Take a moment: Simply counting to 10 before lashing out can save parents from a great deal of verbal negativity which will only worsen the situation.

The best discipline combines a stringent code of conduct with basic respect for a child. Experts encourage parents to listen to their children’s concerns and empathise with them rather than behave like a strict drill sergeant. It is also important for parents to remind their troubled little ones that no matter what happens, they will always be loved. Leadership and love are the two main pillars of effective parenting.

ADHD and drug abuse in youngsters

There is some scientific evidence which suggests that children with ADHD are more likely to develop substance addictions than undiagnosed ones. This is due to the constriction of brain pathways and loss of dopamine which are the main causes of the disorder. Drugs like cocaine, methamphetamine, ecstasy, nicotine, opium, marijuana and even alcohol spur dopamine production. Several studies have successfully correlated drug dependency with norepinephrine as well. Not to mention, patients of ADHD are generally more socially inept and relatively challenged in academics which encourages them to resort to drugs to alleviate their anxieties.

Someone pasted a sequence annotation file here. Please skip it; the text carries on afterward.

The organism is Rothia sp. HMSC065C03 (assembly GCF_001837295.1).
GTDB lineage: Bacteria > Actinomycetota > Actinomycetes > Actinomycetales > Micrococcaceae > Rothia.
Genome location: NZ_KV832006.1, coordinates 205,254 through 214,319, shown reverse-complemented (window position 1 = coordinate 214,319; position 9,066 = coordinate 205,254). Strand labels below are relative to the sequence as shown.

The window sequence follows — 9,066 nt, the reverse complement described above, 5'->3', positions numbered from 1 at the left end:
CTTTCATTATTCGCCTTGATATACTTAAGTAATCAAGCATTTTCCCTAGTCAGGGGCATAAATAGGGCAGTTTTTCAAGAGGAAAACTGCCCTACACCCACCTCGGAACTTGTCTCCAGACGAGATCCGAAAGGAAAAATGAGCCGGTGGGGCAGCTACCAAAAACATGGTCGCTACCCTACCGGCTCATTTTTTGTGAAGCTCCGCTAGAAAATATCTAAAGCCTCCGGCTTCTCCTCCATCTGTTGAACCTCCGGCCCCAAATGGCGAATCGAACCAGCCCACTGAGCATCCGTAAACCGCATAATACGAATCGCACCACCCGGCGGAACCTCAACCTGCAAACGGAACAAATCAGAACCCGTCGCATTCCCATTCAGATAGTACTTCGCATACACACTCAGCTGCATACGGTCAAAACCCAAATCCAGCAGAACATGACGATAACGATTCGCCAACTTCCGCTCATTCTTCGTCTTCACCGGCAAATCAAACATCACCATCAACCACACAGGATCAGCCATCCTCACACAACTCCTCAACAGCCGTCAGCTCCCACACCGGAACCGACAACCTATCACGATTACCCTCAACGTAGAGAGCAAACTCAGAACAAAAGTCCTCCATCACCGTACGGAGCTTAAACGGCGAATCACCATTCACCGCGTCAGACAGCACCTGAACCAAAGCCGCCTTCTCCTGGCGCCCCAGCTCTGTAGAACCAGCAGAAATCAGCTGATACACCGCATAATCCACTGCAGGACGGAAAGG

Children with ADHD are equally likely to excel

In a TedX session from April 2013, Stephen Tonti, a senior directing major at Carnegie Mellon University, introduced an interesting angle to ADHD. He proposed that it should not be regarded as a disorder but a cognitive difference as it enables one to hyper-focus on something that catches their attention. Having dealt with ADHD his entire life, Tonti believes that the disorder is not always reason enough to impede a patient’s academic and professional success. The ability to hyper-focus is common among most children with ADHD and according to Tonti, trying out different activities until a child finds the one that interests them the most can be very beneficial. Uzma Khalid, for example, reports that her son Usman has an exceptional talent for painting, despite his vexatious behaviour.

There is a large number of celebrities who have admitted to suffering from ADHD, including Maroon 5 frontman Adam Levine and popular comedian Jim Carrey. Billionaire and founder of the Virgin group Sir Richard Branson was also diagnosed with ADHD as a child. The success achieved by these personalities proves that having ADHD does not make it impossible to achieve excellence.

Published in The Express Tribune, Ms T, February 15th, 2015.

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Reader Comments (3)

  • Obvious
    Feb 17, 2015 - 10:44AM

    ADHD is a FAKE DISORDER, this has been proved over and over again. Its a money making lie. Recommend

  • Jon
    Feb 17, 2015 - 12:40PM

    Most of the symptoms are controllable by cutting out sweets, sugar. Don’t let the shrinks fool you. Recommend

  • May 19, 2015 - 2:54PM

    this is a good article and offcourse behaviour therapy is excellent for these childrenRecommend